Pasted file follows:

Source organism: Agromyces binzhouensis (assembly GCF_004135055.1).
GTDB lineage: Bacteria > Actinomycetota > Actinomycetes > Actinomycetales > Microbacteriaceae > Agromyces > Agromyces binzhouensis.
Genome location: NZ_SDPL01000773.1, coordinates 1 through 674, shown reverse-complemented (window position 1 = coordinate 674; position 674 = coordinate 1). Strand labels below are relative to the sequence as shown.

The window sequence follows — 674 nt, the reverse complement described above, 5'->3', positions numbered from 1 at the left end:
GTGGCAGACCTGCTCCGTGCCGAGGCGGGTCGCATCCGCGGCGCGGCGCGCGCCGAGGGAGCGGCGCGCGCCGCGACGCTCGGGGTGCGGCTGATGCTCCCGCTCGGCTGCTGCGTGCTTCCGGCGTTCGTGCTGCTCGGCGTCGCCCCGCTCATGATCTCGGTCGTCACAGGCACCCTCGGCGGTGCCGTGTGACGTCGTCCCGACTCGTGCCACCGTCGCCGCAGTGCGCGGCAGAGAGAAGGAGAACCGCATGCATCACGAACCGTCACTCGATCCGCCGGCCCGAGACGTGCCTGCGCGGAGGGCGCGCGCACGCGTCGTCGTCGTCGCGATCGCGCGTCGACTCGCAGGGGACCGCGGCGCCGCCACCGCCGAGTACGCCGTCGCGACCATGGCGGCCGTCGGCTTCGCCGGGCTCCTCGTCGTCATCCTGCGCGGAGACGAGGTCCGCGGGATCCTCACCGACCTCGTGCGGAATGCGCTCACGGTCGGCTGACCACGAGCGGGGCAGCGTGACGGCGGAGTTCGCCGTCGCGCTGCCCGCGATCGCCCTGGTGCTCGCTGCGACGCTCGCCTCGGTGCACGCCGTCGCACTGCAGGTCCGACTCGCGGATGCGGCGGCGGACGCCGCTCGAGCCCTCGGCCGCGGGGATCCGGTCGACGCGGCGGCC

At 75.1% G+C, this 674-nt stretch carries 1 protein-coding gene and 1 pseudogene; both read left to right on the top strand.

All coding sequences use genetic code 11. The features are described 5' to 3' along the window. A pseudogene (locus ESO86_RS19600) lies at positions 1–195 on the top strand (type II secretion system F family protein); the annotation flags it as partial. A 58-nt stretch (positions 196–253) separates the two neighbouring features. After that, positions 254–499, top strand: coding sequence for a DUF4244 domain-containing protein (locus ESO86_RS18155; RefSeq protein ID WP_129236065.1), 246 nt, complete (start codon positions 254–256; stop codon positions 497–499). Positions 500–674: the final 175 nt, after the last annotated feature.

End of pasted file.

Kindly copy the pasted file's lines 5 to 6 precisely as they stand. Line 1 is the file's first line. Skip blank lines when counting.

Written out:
GTGGCAGACCTGCTCCGTGCCGAGGCGGGTCGCATCCGCGGCGCGGCGCGCGCCGAGGGAGCGGCGCGCGCCGCGACGCTCGGGGTGCGGCTGATGCTCCCGCTCGGCTGCTGCGTGCTTCCGGCGTTCGTGCTGCTCGGCGTCGCCCCGCTCATGATCTCGGTCGTCACAGGCACCCTCGGCGGTGCCGTGTGACGTCGTCCCGACTCGTGCCACCGTCGCCGCAGTGCGCGGCAGAGAGAAGGAGAACCGCATGCATCACGAACCGTCACTCGATCCGCCGGCCCGAGACGTGCCTGCGCGGAGGGCGCGCGCACGCGTCGTCGTCGTCGCGATCGCGCGTCGACTCGCAGGGGACCGCGGCGCCGCCACCGCCGAGTACGCCGTCGCGACCATGGCGGCCGTCGGCTTCGCCGGGCTCCTCGTCGTCATCCTGCGCGGAGACGAGGTCCGCGGGATCCTCACCGACCTCGTGCGGAATGCGCTCACGGTCGGCTGACCACGAGCGGGGCAGCGTGACGGCGGAGTTCGCCGTCGCGCTGCCCGCGATCGCCCTGGTGCTCGCTGCGACGCTCGCCTCGGTGCACGCCGTCGCACTGCAGGTCCGACTCGCGGATGCGGCGGCGGACGCCGCTCGAGCCCTCGGCCGCGGGGATCCGGTCGACGCGGCGGCC

At 75.1% G+C, this 674-nt stretch carries 1 protein-coding gene and 1 pseudogene; both read left to right on the top strand.